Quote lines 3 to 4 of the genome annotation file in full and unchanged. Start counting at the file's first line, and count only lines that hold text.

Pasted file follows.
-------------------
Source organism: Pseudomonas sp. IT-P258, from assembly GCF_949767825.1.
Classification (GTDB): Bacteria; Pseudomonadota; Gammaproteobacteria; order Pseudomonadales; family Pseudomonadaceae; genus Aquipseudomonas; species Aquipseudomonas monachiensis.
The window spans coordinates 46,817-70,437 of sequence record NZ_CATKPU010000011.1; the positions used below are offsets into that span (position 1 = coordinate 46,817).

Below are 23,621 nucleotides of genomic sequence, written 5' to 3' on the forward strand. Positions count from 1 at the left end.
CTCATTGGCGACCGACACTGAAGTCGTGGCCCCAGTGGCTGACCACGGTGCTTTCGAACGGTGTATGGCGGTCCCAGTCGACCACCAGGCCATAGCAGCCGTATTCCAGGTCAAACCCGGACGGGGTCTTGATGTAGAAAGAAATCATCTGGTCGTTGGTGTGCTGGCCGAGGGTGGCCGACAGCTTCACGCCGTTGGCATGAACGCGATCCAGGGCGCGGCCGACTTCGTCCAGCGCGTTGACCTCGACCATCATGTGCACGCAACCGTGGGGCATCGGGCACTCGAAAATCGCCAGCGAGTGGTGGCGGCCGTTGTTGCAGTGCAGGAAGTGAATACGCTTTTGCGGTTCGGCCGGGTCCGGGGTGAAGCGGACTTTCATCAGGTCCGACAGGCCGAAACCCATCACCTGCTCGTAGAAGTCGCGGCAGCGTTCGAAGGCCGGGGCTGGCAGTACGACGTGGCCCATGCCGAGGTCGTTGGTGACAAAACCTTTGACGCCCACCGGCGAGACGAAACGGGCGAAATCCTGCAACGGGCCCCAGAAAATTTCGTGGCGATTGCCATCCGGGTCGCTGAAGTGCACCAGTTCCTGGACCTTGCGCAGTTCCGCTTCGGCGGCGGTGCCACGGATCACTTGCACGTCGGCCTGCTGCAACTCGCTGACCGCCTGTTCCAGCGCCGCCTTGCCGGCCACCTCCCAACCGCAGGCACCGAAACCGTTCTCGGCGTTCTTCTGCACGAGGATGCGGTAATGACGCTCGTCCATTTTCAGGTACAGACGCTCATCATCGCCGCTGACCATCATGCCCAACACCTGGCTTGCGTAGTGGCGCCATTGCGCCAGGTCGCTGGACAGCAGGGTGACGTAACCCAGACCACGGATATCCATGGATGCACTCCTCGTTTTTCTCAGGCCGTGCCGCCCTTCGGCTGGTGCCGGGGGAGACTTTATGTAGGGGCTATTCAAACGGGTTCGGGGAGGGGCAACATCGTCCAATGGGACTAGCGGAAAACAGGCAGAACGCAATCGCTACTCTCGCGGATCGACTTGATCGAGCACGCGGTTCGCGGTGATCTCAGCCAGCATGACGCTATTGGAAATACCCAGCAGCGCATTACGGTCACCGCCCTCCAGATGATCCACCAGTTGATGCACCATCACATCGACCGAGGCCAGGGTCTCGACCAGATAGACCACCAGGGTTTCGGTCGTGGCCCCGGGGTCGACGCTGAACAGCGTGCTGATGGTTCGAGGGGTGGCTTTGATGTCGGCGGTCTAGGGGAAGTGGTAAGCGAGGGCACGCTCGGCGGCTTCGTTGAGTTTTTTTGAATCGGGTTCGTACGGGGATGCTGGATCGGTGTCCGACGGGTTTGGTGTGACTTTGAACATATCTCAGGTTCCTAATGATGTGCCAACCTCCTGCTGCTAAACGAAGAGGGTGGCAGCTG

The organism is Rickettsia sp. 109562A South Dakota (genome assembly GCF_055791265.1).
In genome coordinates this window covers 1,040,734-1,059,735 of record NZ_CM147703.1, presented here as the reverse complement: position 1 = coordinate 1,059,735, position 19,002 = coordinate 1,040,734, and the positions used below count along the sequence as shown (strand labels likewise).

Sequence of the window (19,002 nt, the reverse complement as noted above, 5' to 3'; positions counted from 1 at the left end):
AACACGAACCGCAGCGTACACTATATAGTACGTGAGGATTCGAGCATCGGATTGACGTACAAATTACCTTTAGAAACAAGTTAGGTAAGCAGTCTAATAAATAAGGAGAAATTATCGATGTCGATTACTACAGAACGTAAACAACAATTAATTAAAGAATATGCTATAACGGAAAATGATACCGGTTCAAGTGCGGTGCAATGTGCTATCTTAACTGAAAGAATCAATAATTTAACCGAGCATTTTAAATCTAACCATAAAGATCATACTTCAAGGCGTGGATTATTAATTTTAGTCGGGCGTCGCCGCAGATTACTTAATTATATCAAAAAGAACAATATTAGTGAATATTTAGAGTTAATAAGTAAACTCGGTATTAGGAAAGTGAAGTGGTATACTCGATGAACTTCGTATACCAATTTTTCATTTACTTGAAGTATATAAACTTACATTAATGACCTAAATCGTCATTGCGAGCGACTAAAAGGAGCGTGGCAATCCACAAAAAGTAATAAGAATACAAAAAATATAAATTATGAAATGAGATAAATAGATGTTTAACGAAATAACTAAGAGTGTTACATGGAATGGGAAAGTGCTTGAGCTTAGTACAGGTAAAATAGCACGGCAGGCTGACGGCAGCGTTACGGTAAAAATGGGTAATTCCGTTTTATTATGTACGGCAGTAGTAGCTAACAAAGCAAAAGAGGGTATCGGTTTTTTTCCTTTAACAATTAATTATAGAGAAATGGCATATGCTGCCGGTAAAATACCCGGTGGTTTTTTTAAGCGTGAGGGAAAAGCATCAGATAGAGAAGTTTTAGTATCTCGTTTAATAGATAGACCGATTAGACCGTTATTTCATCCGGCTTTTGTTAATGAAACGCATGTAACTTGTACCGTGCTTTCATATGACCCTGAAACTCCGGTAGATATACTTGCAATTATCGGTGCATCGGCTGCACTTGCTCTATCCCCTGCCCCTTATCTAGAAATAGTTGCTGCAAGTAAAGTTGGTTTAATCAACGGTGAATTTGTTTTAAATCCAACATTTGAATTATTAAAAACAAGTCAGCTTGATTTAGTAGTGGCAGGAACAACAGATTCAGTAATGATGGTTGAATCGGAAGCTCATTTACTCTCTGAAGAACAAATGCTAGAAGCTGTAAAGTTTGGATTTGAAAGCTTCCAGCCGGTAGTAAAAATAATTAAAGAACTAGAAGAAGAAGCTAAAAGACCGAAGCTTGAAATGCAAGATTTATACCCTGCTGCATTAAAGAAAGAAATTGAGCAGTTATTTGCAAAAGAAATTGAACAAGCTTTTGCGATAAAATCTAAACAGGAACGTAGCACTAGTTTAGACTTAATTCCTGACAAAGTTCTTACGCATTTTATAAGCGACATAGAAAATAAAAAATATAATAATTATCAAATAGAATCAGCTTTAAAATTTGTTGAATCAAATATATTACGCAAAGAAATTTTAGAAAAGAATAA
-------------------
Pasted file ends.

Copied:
The window spans coordinates 46,817-70,437 of sequence record NZ_CATKPU010000011.1; the positions used below are offsets into that span (position 1 = coordinate 46,817).

Below are 23,621 nucleotides of genomic sequence, written 5' to 3' on the forward strand. Positions count from 1 at the left end.